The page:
But it must not be overlooked that the law had been completely ignored in some districts and that, although school attendance had increased, the purposes of the law were far from being fulfilled. Thus the state superintendent reported at the close of the first year of its operation:
The law has been very imperfectly executed. In many places no attempt has been made to put it in force. The unreasonable clamor against it has often dissuaded its friends from attempting its enforcement. It is quite certain that the obstructions put into the way of a reasonable execution of this law have had the effect greatly to discourage those who desire to use it as a means of doing good.
Conditions changed very slightly during the second school year following the enactment of the law of 1889. The number of attendance officers in Chicago had been increased from 7 in 1889 to 14 in 1890 and was further increased to 18 in 1891. The number of cases of truant and of unenrolled children investigated had increased from 17,463 to 20,325, while the number returned to school had increased from 9,799 to 11,254. It was also reported that, during the school year 1890-91, 820 working permits had been issued to children of compulsory school age "whose necessities had compelled them to secure employment." But in the attempt to regulate child labor an important step forward was soon to be taken.
Unfortunately there was, in addition to the difficulties of enforcement already alluded to, a powerful influence working against the law throughout the state--the hostility of the parochial schools. The opposition of the German Lutheran schools in particular seems to have been aroused by the provision of the law requiring instruction "in English" during the period of compulsory school attendance. Although a large number of the children brought in under the law, 1,500 in Chicago alone had been entered in parochial schools, and although the state as a whole showed an increase of 6,729 in the number of children enrolled in these schools, where there had been an actual decrease in enrolment during the preceding year, the friends of the parochial schools undoubtedly tried to prevent the enforcement of the law.
In Chicago the controversy with the parochial schools seems not to have been so acute as in the rural districts, although the report for the year 1891-92, the second year of the operation of the "new" compulsory law, shows their opposition still active. In the annual report of the Board of Education for the year 1892 the following statement occurs regarding the parochial school situation:
While there has been a controversy over some of the special provisions of the law relating to the language in which the children should be instructed, and the supervision of private schools, there had been no controversy that has been brought to the Board of Education. From the first action of enforcing the law, the attendance officers were instructed to notify the parents or guardians whose children did not attend school , that they must go to school somewhere for the time indicated in the statute, which was sixteen weeks. At no time has there been any demand made that the children should attend the public schools when the parents expressed a wish to have them attend a private school.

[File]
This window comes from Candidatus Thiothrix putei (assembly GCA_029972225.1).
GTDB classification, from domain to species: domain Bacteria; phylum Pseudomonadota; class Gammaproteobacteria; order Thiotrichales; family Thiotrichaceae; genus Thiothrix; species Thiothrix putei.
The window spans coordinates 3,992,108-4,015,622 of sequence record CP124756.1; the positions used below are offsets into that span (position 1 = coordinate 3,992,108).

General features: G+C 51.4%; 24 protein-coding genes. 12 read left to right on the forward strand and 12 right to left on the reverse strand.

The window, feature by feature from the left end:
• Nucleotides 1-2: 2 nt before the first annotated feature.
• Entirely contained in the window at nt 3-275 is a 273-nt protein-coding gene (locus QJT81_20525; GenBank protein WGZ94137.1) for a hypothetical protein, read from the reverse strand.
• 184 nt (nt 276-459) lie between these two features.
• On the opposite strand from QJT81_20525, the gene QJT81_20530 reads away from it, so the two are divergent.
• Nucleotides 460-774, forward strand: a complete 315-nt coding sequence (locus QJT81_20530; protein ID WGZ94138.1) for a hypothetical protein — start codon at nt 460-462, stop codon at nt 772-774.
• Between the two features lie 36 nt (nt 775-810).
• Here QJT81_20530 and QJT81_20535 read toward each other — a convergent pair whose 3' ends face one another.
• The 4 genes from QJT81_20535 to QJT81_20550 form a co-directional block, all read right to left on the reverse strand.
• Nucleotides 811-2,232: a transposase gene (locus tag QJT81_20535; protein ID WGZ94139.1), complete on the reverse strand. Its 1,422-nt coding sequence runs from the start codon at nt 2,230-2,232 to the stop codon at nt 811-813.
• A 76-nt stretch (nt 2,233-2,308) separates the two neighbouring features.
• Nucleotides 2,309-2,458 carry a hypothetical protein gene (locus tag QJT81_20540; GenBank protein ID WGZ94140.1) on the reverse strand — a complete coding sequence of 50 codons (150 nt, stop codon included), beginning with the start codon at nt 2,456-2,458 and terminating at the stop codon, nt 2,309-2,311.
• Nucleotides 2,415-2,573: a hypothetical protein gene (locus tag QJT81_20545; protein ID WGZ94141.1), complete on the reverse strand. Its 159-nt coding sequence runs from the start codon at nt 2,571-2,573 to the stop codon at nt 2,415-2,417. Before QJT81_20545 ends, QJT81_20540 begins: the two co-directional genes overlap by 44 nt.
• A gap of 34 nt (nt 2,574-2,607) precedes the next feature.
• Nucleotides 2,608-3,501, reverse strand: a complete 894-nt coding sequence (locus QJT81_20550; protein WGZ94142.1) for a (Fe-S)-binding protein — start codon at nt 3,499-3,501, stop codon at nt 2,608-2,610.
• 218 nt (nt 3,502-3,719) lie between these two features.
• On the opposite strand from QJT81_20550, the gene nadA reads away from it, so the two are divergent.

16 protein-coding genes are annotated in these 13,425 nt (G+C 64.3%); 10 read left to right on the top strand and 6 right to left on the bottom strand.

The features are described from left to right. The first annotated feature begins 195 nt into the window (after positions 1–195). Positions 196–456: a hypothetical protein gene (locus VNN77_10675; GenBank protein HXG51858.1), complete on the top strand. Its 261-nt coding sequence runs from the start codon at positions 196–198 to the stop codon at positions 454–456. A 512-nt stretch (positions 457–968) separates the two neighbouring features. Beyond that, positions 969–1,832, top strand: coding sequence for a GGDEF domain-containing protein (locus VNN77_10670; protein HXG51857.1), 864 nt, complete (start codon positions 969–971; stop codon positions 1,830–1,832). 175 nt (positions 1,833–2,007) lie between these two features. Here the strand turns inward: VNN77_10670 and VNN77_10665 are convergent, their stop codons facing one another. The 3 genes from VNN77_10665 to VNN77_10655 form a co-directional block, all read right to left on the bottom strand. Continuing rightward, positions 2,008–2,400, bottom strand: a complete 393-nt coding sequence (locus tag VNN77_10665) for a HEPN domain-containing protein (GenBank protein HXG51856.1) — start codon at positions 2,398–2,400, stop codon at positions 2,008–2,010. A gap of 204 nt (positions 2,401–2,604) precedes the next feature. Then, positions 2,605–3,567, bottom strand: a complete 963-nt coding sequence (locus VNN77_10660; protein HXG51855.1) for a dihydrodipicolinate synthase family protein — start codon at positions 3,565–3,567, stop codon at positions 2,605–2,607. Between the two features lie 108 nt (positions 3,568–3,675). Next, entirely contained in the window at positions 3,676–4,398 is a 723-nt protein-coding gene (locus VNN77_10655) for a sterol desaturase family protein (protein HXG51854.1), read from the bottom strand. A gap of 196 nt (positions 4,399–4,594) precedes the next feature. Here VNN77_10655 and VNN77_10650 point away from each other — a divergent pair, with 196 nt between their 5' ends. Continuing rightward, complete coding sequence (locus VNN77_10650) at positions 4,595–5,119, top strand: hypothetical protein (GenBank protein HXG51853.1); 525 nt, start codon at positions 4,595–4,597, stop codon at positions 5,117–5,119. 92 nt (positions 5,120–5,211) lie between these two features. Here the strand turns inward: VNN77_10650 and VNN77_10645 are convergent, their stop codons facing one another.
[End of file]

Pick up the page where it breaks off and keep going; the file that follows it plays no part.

The biennial report of the superintendent of schools in Cook County for the period 1888-go contained the following interesting statement on this subject:It was soon learned that many of the German schools in the county could not provide for the proper instruction of their children even in English reading and writing, not including the other branches named in the law. The importance of being able to speak and write in English was generally acknowledged, but that knowledge of arithmetic, geography, and history should be required in English was resisted. In many of the German schools an honest effort was made to teach English. In some of them the teachers were not qualified to teach it, and the children in such localities do not speak the English language.
In the villages and city of Chicago, where the children come in contact with the English-speaking children, there is no difficulty in acquiring the language. In the rural districts where the children do not hear the English language spoken, either at school or in the home, there certainly is need of enforcing instruction in English.
It is generally conceded that the state has a right to demand that children shall have an opportunity to fit themselves for citizenship. That children should acquire the ability to read and write the English language, in which the laws of the land are written, is generally conceded. That every person should be able to perform his duty as a citizen, to serve on juries, and to be a witness without an
(68) interpreter, ought not to be disputed. Ignorance in a country where the people govern is dangerous to its institutions.
The state superintendent of public instruction in his report for 1889-go makes a statement which seems to have been designed to allay any misgivings or fears that may have been felt by the friends of the parochial schools. Thus he says:
The compulsory education law does not necessarily interfere with parochial or other private schools. In the enactment of it there was no intention of such interference. It specially provides that attendance at such schools shall be accepted in lieu of attendance upon public schools . . . . . The authority conferred by the law upon the board of directors does not empower them to ignore the facts of the case, and of their own whim refuse to recognize a private school . . . . . And the statistics of the year show, conclusively, that no such injury to private schools has resulted from the execution of the law. On the contrary, it seems to have helped them.
Unfortunately the parochial school opposition led to the omission of the requirement of compulsory instruction in English from the later compulsory laws, and the subsequent development of the bilingual schools described in a later chapter must be regarded as an educational and social misfortune.(9)